Our local foster care agency requires that we accumulate a certain number of training hours each year in order to keep active status as a foster family. In addition to actual trainings, a certain number of these hours can be earned by attending a support group, reading a foster care magazine (and taking a little quiz) or reading a book on the subject (and doing a brief write-up).
Nothing has motivated me more to get my hours in than actually having a foster child in our home. Yes, because I want us to stay "active" but also because I want to know better so I can do better. I've read four books this year on the subject of foster care, three of which are worth mentioning and even recommending.
The first is To the End of June: The Intimate Life of American Foster Care. Beam lays out the history of foster care in New York City as a way of helping us grasp how it has evolved throughout the United States. Dispersed between the history and politics/bureaucracy of it all are stories. I love stories. These stories are of real kids, real foster parents, real social workers and attorneys, and real birth parents. The social worker in me found the non-story sections interesting while the parent and foster mom was enthralled with how the author followed many of the children and families over the years. What happens down the road? What impact does foster care have on these children? I digested the book in small spurts, chapter by chapter. This was in part because of the whole not-having-much-time-to read factor but also because I needed to take it in slowly. It drew me back in each time, nonetheless. If you're interested in the story of foster care, in all it's parts, read this book.
I picked up Angels Passing Through: Reflections on Growing Up with Foster Babies because I was intrigued by the perspective with which it was written. The author is the biological child of a couple who took in over forty foster babies over the course of his growing up years. How did the revolving door of babies in and out of the home impact the permanent children who lived there? And what of these babies? The author talks about his parents, what life was like during those years of fostering, some of the babies themselves (and their incredibly moving stories), and how he feels this type of upbringing impacted his adult life. I won't spoil it and tell you what he thinks...you'll have to read it yourself :-).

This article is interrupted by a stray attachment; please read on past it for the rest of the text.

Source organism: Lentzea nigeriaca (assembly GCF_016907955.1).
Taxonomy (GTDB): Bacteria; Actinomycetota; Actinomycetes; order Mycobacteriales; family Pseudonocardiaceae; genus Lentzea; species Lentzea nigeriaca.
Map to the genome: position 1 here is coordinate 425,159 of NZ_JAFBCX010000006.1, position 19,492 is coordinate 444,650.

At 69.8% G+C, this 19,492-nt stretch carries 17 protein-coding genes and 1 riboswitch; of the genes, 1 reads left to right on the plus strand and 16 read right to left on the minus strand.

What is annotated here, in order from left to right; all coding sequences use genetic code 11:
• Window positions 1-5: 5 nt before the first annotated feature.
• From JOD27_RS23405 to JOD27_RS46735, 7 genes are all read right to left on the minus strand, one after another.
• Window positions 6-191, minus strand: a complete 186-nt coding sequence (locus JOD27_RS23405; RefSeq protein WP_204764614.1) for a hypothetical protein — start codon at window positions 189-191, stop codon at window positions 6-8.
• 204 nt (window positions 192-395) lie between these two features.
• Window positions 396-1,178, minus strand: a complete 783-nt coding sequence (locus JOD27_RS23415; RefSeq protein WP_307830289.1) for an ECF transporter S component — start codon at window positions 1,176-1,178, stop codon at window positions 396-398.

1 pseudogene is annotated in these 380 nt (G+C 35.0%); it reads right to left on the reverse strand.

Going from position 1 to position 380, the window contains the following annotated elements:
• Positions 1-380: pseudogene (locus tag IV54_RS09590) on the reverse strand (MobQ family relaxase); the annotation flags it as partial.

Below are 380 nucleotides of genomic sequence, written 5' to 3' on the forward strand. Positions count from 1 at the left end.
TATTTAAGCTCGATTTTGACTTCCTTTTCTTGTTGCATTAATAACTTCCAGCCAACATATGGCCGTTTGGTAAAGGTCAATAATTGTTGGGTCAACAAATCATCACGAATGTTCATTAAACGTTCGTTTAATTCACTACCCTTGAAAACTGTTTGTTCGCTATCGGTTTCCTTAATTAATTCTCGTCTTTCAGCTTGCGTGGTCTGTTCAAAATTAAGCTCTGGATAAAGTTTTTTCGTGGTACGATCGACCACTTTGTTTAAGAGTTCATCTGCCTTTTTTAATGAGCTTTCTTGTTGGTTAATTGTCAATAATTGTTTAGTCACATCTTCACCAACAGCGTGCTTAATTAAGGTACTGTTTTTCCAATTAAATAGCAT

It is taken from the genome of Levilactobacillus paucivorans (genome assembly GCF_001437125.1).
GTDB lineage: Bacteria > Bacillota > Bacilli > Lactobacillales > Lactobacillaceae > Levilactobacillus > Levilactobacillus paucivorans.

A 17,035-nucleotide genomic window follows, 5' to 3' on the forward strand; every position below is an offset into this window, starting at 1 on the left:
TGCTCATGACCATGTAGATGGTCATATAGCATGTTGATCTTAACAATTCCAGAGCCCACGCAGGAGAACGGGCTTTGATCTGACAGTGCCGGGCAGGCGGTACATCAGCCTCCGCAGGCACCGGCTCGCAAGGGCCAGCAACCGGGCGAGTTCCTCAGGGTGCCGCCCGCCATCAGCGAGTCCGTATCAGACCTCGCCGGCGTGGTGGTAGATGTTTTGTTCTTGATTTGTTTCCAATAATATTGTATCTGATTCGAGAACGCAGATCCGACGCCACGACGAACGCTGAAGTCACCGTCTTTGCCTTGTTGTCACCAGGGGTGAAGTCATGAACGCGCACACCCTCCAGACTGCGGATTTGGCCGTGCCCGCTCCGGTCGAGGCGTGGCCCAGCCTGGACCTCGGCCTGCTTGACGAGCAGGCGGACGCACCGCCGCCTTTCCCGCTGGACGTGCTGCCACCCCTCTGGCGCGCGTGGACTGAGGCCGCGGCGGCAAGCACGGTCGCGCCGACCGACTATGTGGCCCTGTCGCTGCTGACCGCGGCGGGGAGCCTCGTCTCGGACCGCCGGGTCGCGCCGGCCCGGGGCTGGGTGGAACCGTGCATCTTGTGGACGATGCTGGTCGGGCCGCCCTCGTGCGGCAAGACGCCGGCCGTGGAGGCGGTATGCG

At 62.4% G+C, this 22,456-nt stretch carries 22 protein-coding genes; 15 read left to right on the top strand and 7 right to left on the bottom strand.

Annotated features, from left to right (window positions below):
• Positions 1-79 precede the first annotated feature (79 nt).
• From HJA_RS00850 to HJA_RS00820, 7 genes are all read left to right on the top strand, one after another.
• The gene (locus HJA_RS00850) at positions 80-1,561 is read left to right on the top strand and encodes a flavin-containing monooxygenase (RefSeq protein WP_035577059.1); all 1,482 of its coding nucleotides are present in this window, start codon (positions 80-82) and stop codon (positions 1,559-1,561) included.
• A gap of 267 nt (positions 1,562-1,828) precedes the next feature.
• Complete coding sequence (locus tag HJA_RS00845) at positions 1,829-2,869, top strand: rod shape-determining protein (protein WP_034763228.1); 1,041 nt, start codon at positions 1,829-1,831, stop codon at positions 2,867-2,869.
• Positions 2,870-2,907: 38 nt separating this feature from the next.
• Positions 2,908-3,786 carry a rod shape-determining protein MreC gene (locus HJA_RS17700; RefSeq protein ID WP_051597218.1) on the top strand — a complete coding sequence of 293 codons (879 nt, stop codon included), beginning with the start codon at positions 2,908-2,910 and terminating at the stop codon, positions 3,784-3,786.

Lastly, my favorite, is/was Another Place at the Table. I loved this book. I read it on vacation and had trouble putting it down. I think I liked it so much because I could relate to Kathy Harrison. Not because I have 13 years of experience fostering and not because I've fostered close to one hundred children in that time but because the reasons she does foster care are reasons I strongly relate to. The first chapter or so that describes their life pre-foster care parallels ours- living out in the country, growing their own food, raising animals, etc. She's a homebody who wants her family to eat healthy, simple food and she's drawn to babies in need.
Some of the stories she shares are not for the faint of heart. Not everything (or every child) has a happy ending and many of the details of what brought these children into her care are extremely hard to read and accept as real. Despite all that, Harrison left me with an honest look at the highs and lows of fostering while giving me hope. Hope that it's worth it- despite the struggles that it's riddled with. And, she made me want to adopt her as a new BFF. I'm not sure that was her intention but it happened nonetheless.
There are many ways to advocate for children in foster care without becoming a foster parent. Learning about foster care itself is a great start. If you have any other book recommendations on the topic, I'd love to hear about them.
In the meantime, do your best to make your little people feel special, loved, safe and celebrated. Not all children are so lucky.